On this day we remember two women aviators who ‘died’ on 5th of January.
5th of January 1939 Amelia Earhart was declared dead after her plane disappeared over the Pacific Ocean in her attempt in 1937 to circumnavigate the globe.
5th of January 1941 Amy Johnson is killed whilst flying for the Air Transport Auxiliary.
Amelia Earhart was born on 24th of July 1897 in Atchison, Kasas Texas. From the start she was to defy the conventions of her day and pursue her love of flying.
During WW1 she left her pleasant Philadephia finishing school to work as a nursing auxiliary in a military hospital in Canada.
On January 3rd 1921 she had her first flying lesson and 6 months after that she had bought her own plane.
She achieved many firsts in flying and regularly broke records.
When her plane disappeared records continued to be broken as the search became the most extensive air and sea search in naval history.
On July 19th, after spending $4 million and scouring 250,000 square miles of ocean, the United States government reluctantly called off the operation. In 1938, a lighthouse was constructed on Howland Island in her memory, and across the United States, streets, schools, and airports are named after Earhart. Her birthplace, Atchison, Kansas, became a virtual shrine to her memory. Amelia Earhart awards and scholarships are given out every year. Amelia Earhart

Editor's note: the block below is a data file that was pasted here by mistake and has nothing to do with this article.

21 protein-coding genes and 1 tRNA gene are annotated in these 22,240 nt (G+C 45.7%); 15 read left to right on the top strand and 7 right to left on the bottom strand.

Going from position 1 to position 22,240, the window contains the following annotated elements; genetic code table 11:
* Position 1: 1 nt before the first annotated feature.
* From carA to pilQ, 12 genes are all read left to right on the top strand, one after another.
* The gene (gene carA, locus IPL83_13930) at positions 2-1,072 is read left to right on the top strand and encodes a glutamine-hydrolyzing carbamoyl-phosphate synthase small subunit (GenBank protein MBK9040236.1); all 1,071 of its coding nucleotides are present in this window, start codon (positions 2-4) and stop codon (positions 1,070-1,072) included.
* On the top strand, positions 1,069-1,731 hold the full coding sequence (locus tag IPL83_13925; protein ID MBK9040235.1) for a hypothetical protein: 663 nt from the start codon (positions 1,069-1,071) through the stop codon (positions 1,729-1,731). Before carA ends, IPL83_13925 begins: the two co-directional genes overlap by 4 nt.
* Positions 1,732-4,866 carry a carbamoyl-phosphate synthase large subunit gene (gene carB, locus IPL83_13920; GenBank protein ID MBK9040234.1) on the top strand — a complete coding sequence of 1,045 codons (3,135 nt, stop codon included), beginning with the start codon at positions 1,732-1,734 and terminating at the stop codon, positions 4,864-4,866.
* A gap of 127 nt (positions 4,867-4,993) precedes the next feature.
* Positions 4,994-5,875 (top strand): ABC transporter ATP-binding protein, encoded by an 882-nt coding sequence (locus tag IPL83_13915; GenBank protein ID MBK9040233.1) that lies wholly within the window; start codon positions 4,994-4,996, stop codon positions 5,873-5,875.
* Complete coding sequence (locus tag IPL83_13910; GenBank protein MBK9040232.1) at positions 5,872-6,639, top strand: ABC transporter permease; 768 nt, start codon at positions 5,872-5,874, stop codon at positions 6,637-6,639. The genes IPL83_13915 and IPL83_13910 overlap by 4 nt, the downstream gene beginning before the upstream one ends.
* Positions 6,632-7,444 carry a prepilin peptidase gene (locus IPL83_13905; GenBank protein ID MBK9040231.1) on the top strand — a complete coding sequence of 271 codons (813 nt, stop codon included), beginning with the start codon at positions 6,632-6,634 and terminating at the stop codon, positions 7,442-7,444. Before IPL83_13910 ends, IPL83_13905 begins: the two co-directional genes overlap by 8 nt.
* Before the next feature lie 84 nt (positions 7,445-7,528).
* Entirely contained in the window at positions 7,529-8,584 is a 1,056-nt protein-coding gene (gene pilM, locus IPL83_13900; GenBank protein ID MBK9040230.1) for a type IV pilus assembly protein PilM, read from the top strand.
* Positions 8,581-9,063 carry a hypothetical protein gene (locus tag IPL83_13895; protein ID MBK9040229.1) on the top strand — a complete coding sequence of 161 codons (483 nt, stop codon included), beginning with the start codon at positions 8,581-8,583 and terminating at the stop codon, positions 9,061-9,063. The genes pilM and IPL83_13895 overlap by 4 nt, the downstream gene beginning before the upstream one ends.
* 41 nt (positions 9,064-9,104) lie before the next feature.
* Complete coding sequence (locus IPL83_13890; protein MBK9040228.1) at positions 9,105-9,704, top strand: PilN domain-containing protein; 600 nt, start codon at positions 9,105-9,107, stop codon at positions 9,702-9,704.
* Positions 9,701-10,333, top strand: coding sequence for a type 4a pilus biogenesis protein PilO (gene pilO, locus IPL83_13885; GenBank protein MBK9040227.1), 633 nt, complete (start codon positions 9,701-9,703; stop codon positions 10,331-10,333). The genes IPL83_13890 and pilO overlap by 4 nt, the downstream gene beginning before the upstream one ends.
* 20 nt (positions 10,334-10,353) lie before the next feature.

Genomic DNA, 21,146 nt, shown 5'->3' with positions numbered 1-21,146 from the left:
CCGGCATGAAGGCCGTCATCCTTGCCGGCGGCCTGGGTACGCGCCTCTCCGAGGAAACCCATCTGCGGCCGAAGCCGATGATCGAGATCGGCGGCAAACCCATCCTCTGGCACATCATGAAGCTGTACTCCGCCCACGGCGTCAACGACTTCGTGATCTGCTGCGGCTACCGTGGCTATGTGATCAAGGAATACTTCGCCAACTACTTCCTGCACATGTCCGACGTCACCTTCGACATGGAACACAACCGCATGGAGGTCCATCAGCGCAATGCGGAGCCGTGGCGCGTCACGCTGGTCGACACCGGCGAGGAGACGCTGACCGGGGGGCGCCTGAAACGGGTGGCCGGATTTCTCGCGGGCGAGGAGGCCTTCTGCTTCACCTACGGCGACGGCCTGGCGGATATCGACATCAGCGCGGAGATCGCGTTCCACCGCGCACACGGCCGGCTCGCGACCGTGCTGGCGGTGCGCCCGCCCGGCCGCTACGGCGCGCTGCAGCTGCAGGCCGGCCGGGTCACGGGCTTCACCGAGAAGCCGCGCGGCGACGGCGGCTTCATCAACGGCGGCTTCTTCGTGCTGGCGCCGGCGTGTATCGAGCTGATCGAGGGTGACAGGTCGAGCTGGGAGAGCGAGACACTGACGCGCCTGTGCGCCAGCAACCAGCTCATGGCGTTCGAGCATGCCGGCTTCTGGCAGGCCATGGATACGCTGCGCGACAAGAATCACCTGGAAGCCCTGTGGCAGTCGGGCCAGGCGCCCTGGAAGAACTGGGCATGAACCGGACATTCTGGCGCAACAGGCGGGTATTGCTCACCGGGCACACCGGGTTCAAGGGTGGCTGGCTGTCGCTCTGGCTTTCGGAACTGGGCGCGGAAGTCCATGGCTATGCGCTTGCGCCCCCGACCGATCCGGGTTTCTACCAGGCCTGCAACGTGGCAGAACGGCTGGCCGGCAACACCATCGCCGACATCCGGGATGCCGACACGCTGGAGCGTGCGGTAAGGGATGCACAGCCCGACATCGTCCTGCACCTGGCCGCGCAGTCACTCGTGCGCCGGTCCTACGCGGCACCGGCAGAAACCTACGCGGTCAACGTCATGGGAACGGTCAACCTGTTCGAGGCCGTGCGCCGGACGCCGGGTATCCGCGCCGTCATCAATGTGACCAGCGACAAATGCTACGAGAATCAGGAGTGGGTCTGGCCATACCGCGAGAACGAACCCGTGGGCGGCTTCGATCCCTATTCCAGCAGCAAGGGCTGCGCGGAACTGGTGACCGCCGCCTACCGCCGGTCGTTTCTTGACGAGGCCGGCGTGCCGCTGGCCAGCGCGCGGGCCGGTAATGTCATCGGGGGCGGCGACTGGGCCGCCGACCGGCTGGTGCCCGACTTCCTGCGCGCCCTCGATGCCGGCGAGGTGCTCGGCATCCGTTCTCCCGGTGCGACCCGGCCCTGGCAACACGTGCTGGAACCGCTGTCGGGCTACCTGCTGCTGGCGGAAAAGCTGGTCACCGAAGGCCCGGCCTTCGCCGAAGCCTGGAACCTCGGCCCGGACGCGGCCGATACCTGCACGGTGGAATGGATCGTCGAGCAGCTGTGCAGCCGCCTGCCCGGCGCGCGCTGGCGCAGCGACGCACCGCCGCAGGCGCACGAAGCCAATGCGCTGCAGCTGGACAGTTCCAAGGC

To find out more click on this link which includes an extensive amount of information, images and film footage: Ameila Earhart
And the mystery continues:
Amy Johnson was born on 1st of July 1903 in Kingston upon Hull in the East Riding of Yorkshire, England.
Amy Johnson went to Sheffield University but left for London to take up a job as a typist in a solicitors office. She soon became captivated by flying when she visited an aerodrome.
In 1929 she gained her pilot’s licence having previously qualified as a ground engineer and with her father’s help, taken flying lessons.
In 1930 she was the first woman to fly solo from England to Australia and broke many records throughout her flying career.
In 1940 she joined the Air Transport Auxiliary where pilots flew planes from factories and around the country to get them to the places the Air Force wanted them to be.
On Sunday 5 January 1941 she left Blackpool in an Airspeed Oxford, which she had been ordered to deliver to RAF Kidlington, near Oxford.
At about 3.30pm a convoy of ships was approaching Knock John Buoy on Tizard Bank, off Herne Bay when a seaman spotted an aeroplane and then a parachute floating down through the snow. Several sailors then reported seeing two bodies in the water. One was described as fresh-faced and wearing a helmet. This figure called out for help in a high-pitched voice as it drifted dangerously close to the ship’s propellers.
Once it became clear that there was no hope of saving the helmeted pilot Lieutenant Commander Walter Fletcher, captain of the HMS Haslemere, dived into the icy water to try to save what he took to be a passenger. He was seen to reach the spot and rest beside a floating object, before attempting to return to the ship. He was rescued from the water, but died later from exposure and shock at the Royal Naval Hospital at Gillingham and is buried in Woodlands Cemetery. Neither the so-called “second body”, nor Amy’s body were ever recovered. Parts of her plane and some of her possessions, including a travelling bag, a cheque book and her logbook, later washed up nearby. Amy Johnson – A Brief Biography
To find out more click on the link which contains lots of information and educational resources to : Amy Johnson Arts Trust
Two women who defied the conventions of their day and continue to inspire us to this day with their courage and passion.
Reporter: Fiona Grahame